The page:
I recently ran into a doctor, that I knew during my work on MRSA prevention in 2009. Well, actually I corralled him in a lobby after he did a presentation at a recent conference I attended. He remembered me, and he didn’t call on me for Q&A, so I decided not to let him get away with that. I have never been rude to anyone in my work, but I am certainly determined and honest.
His demeanor has changed drastically from when he testified against the bill I wrote in 2009, to prevent MRSA infections in Maine Hospitals. I don’t know if he was afraid of me because I am bigger than him, or if he agreed with others who called me crazy 4 years ago, but I sensed his discomfort while talking with me. Even so, he was incredibly candid. He actually told me that “they” called me crazy and they thought I would quit and give up on my endeavor for safer healthcare. He was a more humble and agreeable man than I remember. I believe that his personal healthcare experiences with his beloved parents have changed his tune. It’s amazing how humbling an experience with healthcare harm can change just about anyone’s perspective on the whole issue.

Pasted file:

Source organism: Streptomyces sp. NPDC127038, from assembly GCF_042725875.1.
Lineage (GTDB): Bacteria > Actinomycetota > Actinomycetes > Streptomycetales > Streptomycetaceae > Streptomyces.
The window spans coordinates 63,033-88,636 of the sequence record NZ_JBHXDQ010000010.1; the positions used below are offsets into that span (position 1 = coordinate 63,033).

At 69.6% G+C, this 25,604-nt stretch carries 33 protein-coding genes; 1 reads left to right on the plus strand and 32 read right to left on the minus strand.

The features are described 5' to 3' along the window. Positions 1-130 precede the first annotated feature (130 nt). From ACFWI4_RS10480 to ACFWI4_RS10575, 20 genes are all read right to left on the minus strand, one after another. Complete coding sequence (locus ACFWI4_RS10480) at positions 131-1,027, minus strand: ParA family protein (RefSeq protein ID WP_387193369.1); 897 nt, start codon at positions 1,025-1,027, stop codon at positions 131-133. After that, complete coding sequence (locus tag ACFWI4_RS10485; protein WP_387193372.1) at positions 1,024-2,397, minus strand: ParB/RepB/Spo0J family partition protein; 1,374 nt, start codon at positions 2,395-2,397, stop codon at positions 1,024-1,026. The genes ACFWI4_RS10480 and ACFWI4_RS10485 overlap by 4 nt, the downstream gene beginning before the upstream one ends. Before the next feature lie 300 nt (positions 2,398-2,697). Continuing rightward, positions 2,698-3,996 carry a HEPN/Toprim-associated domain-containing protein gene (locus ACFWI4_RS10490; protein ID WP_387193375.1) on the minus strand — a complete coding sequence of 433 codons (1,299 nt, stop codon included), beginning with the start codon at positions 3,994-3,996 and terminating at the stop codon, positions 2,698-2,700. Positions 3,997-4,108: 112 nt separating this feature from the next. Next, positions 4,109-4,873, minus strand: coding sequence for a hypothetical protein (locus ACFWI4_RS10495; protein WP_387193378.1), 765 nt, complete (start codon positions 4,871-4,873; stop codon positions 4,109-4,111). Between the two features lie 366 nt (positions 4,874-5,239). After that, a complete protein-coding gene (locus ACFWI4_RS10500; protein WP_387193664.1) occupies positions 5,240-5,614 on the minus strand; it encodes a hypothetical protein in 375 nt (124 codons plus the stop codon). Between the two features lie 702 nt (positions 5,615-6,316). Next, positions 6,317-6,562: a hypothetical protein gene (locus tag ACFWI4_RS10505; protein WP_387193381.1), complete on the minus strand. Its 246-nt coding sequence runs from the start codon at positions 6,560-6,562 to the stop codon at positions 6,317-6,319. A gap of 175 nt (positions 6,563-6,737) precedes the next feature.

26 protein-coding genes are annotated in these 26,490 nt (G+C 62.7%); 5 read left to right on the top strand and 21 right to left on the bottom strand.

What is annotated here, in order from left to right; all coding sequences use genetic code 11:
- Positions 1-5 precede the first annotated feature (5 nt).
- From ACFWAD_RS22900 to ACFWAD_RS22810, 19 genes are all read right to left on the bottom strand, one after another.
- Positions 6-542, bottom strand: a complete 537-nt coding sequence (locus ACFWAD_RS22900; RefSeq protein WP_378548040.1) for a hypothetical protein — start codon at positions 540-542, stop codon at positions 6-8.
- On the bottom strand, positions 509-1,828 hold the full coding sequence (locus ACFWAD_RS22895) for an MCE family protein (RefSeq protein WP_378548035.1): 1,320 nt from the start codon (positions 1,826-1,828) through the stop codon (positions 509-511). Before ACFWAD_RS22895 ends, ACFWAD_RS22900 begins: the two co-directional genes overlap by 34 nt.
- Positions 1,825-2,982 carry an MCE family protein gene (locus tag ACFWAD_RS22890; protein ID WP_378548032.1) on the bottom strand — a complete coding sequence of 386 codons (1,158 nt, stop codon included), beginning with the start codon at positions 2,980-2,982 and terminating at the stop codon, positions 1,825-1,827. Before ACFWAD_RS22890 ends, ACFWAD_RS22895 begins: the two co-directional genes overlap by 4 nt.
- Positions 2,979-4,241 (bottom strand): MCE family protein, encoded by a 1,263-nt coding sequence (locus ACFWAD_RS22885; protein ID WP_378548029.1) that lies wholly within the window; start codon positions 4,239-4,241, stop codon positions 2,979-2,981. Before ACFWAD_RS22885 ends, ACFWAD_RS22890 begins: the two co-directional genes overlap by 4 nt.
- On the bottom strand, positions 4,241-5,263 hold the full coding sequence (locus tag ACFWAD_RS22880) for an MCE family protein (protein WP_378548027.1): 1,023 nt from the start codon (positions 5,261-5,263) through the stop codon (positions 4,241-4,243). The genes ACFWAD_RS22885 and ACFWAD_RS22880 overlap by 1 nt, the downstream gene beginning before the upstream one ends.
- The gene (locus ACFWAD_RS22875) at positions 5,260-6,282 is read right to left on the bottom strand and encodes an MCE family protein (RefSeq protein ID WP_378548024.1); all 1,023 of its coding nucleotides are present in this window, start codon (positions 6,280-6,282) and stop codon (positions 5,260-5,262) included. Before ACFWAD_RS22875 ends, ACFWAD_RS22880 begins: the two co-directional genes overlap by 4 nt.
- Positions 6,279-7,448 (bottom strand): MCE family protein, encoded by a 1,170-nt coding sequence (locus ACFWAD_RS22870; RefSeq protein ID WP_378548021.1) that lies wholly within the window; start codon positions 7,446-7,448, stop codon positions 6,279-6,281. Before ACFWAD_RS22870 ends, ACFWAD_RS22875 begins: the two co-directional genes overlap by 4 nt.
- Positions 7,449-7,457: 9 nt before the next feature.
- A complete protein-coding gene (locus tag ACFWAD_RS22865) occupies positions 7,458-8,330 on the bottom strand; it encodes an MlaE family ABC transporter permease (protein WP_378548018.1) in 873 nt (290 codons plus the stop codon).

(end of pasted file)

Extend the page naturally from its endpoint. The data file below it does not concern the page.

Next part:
Imagine…calling me crazy. Perhaps I was a little crazy. I was crazy with anger and grief, because a downright dangerous healthcare system killed my father. His infection WAS preventable, but his facility failed him. I believe that my craziness was justifiable. My craziness led to passion and an obsession of sorts. That passion was to make a change in the lax and cavalier system that allowed this to happen to my father, and as I learned later, hundreds of thousands of others. Passion led me to others, MRSA activists and experts, the internet, other MRSA victims and their families, legislators here in Maine, media both written and TV, the Consumers Union Safe Patient Project, Maine Quality Counts, Maine Quality Forum, Maine CDC, CDC headquarters, the Federal DHS HAI stakeholder meetings, speaking and presentation opportunities, conferences, blogging….and on and on it goes. My trip because of my craziness continues to be amazing. The most amazing part of this work has been the other “crazy” people I have met. Some of the most amazing patient safety experts and advocates in the world are on my email list.
Call me crazy, but I’m feeling pretty good about what I am doing….and if it helps to eliminate healthcare harm….we can add craziness to the list of necessary ingredients for success.